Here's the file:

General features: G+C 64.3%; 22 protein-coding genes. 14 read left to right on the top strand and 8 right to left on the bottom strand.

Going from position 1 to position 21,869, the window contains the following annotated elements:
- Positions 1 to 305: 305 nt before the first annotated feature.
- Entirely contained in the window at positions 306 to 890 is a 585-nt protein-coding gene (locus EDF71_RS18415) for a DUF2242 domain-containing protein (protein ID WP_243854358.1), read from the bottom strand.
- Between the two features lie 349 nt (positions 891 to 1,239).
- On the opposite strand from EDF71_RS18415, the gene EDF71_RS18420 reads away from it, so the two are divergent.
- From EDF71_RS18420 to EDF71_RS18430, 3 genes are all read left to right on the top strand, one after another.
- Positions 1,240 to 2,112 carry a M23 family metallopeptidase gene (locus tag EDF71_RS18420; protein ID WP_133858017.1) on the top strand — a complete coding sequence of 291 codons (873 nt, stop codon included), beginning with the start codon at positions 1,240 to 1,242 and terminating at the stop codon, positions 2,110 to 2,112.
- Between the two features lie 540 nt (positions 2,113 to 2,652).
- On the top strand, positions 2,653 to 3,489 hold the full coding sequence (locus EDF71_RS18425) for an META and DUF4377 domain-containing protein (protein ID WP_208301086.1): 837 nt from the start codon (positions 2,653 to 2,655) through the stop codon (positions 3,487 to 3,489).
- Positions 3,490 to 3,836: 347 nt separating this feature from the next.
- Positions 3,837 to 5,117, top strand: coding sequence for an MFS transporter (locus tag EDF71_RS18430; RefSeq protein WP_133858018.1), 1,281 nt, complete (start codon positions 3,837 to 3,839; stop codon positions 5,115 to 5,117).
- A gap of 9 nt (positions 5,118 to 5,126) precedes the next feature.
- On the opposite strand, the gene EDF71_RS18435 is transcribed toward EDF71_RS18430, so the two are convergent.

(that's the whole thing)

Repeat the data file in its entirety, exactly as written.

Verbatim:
General features: G+C 64.3%; 22 protein-coding genes. 14 read left to right on the top strand and 8 right to left on the bottom strand.

Going from position 1 to position 21,869, the window contains the following annotated elements:
- Positions 1 to 305: 305 nt before the first annotated feature.
- Entirely contained in the window at positions 306 to 890 is a 585-nt protein-coding gene (locus EDF71_RS18415) for a DUF2242 domain-containing protein (protein ID WP_243854358.1), read from the bottom strand.
- Between the two features lie 349 nt (positions 891 to 1,239).
- On the opposite strand from EDF71_RS18415, the gene EDF71_RS18420 reads away from it, so the two are divergent.
- From EDF71_RS18420 to EDF71_RS18430, 3 genes are all read left to right on the top strand, one after another.
- Positions 1,240 to 2,112 carry a M23 family metallopeptidase gene (locus tag EDF71_RS18420; protein ID WP_133858017.1) on the top strand — a complete coding sequence of 291 codons (873 nt, stop codon included), beginning with the start codon at positions 1,240 to 1,242 and terminating at the stop codon, positions 2,110 to 2,112.
- Between the two features lie 540 nt (positions 2,113 to 2,652).
- On the top strand, positions 2,653 to 3,489 hold the full coding sequence (locus EDF71_RS18425) for an META and DUF4377 domain-containing protein (protein ID WP_208301086.1): 837 nt from the start codon (positions 2,653 to 2,655) through the stop codon (positions 3,487 to 3,489).
- Positions 3,490 to 3,836: 347 nt separating this feature from the next.
- Positions 3,837 to 5,117, top strand: coding sequence for an MFS transporter (locus tag EDF71_RS18430; RefSeq protein WP_133858018.1), 1,281 nt, complete (start codon positions 3,837 to 3,839; stop codon positions 5,115 to 5,117).
- A gap of 9 nt (positions 5,118 to 5,126) precedes the next feature.
- On the opposite strand, the gene EDF71_RS18435 is transcribed toward EDF71_RS18430, so the two are convergent.